In 1997, Dreamworks was an upstart company backed by some of the most influential men in Hollywood. Gore Verbinski was a complete unknown, and to most people Nathan Lane was known, depending on what crowds you hung out with, as either the flamboyant one in The Birdcage or the guy who kinda sounds like Timon from The Lion King.
With the financial backing of Steven Spielberg, Jeffrey Katzenberg, and David Geffen, MouseHunt premiered during the December season as the studios’ second film. It was marketed as a fun for the whole family holiday flick. Quite a contrast from Dreamwork’s third film which premiered one week later; Amistad.
MouseHunt didn’t perform terribly at the box-office by any means. It made 61 million during its initial run in theaters on a budget of 38 million. Including worldwide sales it nearly quadrupled its budget at 122 million. Unfortunately for MouseHunt budget to gross sales ratios do not make a movie successful in the eyes of critics. The movie was absolutely panned.
With a rating of 43 percent on Rotten Tomatoes and a slightly more favorable rating of 54 percent on high holy Metacritic, its clear the established critics of the time had very little love for MouseHunt. The A.V. club called its premise “Intelligence insulting”. The San Francisco Chronicle described it as “Inane”. Many viewed it as Home Alone rip-off with a mouse instead of Macaulay Culkin. I’d call that an improvement, but to each their own.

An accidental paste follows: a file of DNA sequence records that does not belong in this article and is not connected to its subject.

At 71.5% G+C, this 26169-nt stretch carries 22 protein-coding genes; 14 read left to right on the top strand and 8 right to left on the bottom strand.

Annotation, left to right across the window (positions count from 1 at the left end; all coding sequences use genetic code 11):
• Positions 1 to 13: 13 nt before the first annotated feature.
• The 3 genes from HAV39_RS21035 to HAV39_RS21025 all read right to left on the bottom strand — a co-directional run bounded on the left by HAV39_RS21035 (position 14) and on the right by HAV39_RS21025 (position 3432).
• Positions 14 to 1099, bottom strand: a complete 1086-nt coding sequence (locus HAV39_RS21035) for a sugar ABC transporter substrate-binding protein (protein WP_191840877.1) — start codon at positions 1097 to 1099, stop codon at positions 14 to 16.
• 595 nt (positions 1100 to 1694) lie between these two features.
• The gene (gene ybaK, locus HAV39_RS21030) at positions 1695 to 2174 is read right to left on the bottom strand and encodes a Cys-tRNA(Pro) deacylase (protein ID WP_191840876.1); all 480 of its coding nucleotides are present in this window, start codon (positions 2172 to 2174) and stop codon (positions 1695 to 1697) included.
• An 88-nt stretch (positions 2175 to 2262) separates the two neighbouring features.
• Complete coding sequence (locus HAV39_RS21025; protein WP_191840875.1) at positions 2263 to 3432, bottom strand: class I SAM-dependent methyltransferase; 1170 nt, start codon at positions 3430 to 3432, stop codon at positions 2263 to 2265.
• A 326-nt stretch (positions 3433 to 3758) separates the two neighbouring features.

Many on the east coast where Nathan Lane was a Broadway star felt that MouseHunt was a blatant Hollywood cash grab by Lane. Perhaps it was, but if that is the case it doesn’t matter because he acted his heart out and steals the show.
Profits did matter to Hollywood however, it’s director shot to Hollywood’s A-list and the revenue it generated helped Dreamworks become a powerhouse for childrens entertainment. It established a trend in Dreamworks productions of blending adult subject matter regarding the structure and nature of society with slapstick humor to appeal to young audiences. This legacy can be seen in movies like Antz and Galaxy Quest from the 90s, and into the 2000s in the original Shrek.
“Hold Up!” I heard you say. “MouseHunt is about a mouse in a house featuring lowbrow comedic gags…Where is the adult subject matter in that?” Oh my friends, let me tell you.
I’ll preface this next part by saying that none of this is meant to be derogatory by any means. Jewish comedy from Mel Brooks to Jerry Seinfeld is an invaluable part of the American landscape.
Quite a few people have noticed that Dreamworks pictures often feature uniquely Jewish comedy. Jerry Seinfeld starred in the flawed parable “Bee Movie”. Prince of Egypt was also one of Dreamworks’ original films and there isn’t a more essentially Jewish story than that of Moses and the story of the Exodus. It only makes sense really, considering Dreamworks was founded by some of the most talented and deservedly respected Jewish men in Hollywood.
Mousehunt is the cornerstone of the Dreamworks legacy for Jewish culture. I will contend that it hides its sophisticated and intelligent nature behind a palatable Hollywood sheen of gag comedy and well worn tropes. It is populist while at the same time being subversive. Quite contrary to it’s marketing, it is not a film for children. It is a film for adults who have children. It doesn’t deserve to be relegated to the dust-bin of the family section on Netflix insta-queue.
Does anyone else remember this movie?